MMGM (5/29/2017): The Year of the Book, written by Andrea Cheng and illustrated by Abigail Halpin

For MMGM, I am recommending The Year of the Book, written by Andrea Cheng and illustrated by Abigail Halpin.




Here's the publisher's description:

In Chinese, peng you means friend. But in any language, all Anna knows for certain is that friendship is complicated.  

When Anna needs company, she turns to her books. Whether traveling through A Wrinkle in Time, or peering over My Side of the Mountain, books provide what real life cannot—constant companionship and insight into her changing world.  

Books, however, can’t tell Anna how to find a true friend. She’ll have to discover that on her own. In the tradition of classics like Maud Hart Lovelace’s Betsy-Tacy books and Eleanor Estes’ One Hundred Dresses, this novel subtly explores what it takes to make friends and what it means to be one.

I really enjoyed this book! Although it is aimed more towards the younger end of the middle grade spectrum, it can be appreciated by anyone of any age. One focus of the book is on friendship, as Anna makes a new friend and copes with her friend Laura's befriending of two popular kids who aren't particularly nice to anyone, including Laura. Anna's family, particularly her mother, struggles with acclimating to the United States after immigrating from China. Anna is often embarrassed by her mother's struggles with English and job cleaning apartments as she goes to college. Laura also has family struggles, as her parents often fight, and her father often breaks things and has been kicked out of the house. The Year of the Book is a very enjoyable read, and Anna, despite making many mistakes, is a likable protagonist and narrator. All in all, The Year of the Book is a great read that discusses many important topics (and has several sequels)!

Poetry Sunday (5/28/2017): "Summer Storm" by Dana Gioia

For Poetry Sunday, I am recommending "Summer Storm" by Dana Gioia. I hope you enjoy it!

Saturday, May 20, 2017

MMGM (5/22/2017): Hour of the Bees by Lindsay Eagar

For MMGM, I am recommending Hour of the Bees by Lindsay Eagar.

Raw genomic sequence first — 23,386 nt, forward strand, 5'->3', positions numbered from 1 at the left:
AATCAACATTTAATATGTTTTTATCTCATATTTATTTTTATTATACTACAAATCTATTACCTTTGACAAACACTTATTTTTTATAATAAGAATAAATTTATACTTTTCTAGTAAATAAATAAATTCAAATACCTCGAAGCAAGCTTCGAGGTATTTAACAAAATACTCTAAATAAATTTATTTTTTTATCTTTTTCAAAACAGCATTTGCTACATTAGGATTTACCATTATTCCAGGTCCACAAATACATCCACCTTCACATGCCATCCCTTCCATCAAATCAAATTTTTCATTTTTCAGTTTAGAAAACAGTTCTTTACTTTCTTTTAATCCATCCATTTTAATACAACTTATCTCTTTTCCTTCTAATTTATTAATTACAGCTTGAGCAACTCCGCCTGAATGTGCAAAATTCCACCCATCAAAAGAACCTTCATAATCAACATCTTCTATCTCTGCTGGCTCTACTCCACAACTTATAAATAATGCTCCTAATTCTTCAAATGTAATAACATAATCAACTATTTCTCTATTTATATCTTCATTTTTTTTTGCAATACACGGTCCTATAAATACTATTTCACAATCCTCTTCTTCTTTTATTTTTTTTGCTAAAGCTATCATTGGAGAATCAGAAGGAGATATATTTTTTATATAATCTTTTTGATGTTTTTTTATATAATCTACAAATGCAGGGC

(This cover is the redesigned version for the paperback.)

Here's the publisher's description:

While her friends are spending their summers having pool parties and sleepovers, twelve-year-old Carolina — Carol — is spending hers in the New Mexico desert, helping her parents move her grandfather into a home for people with dementia. At first, Carol avoids prickly Grandpa Serge. But as the summer wears on, Carol finds herself drawn to him, fascinated by the crazy stories he tells her about a healing tree, a green-glass lake, and the bees that will bring back the rain and end a hundred years of drought. As the line between magic and reality starts to blur, Carol must decide for herself what is possible — and what it means to be true to her roots.

I really enjoyed this book. One of my favorite things about it is the amount of major topics that it discusses. Carol's family is Hispanic, and her grandfather, who suffers from dementia, tries to convince her to be proud of her heritage and ethnicity. This ties in to Grandpa Serge's home, since Carol's family is moving Serge, who suffers from dementia, out of his long-time home and into a nursing facility. One major point of the book is Carol's deciphering of her grandfather's stories as she determines whether they are real or figments of his dementia. The author describes Serge's home and its desert location extremely well, combining majesty and torture (i.e. the heat). The book, narrated by Carol, is an enjoyable read, and it is not particularly depressing, despite discussing things that are exactly that. The book's small cast of characters allows each one to shine. Finally, the ending is amazing, being extremely unexpected and both sad and enjoyable. Hour of the Bees is a unique book that will be enjoyed by nearly everyone!

Sunday, May 14, 2017

MMGM (5/15/2017): Jeremy Fink and the Meaning of Life by Wendy Mass

For MMGM, I am recommending Jeremy Fink and the Meaning of Life by Wendy Mass.




(Note: The cover was redesigned when a movie based on this book was released.)

Here's the publisher's description:

Jeremy Fink has been obsessed with the meaning of life ever since a box from his father arrived at his house five years after his father was killed in a car accident. Jeremy is determined to find the missing keys that will open the box that supposedly contains the meaning of life. Jeremy and his best friend Lizzy make it their summer quest to get inside the mysterious box. But after getting into some trouble, they get stuck doing community service together, helping an antique shop owner deliver things to different parts of the city. It turns out that these deliveries aren't always ordered, the recipients react unexpectedly, some with anger, some with tears. As Jeremy and Lizzy's summer adventures continue, they begin to discover the meaning of life and themselves along with it. 

As with the first book of Wendy Mass's that I reviewed (here), I love this book! One of my favorite things about it is how uplifting it is. Even through struggles or conflict, the book is resolutely hopeful and always enjoyable to read. Another great thing about it is the characters. The main character and narrator, Jeremy, has a very unique voice that shows as he ponders life or just talks about his collection of "mutant candy," and his best friend and total opposite, Lizzy, is a great character as well. Finally, I love the unique plot of this book. Jeremy and Lizzy try to open the box from Jeremy's father by searching for the 4 keys needed to open it, and they also ask people what the meaning of life is during their community service (or even outside of it). The twist at the end is amazing, and it seals my love of this book, which everyone should read!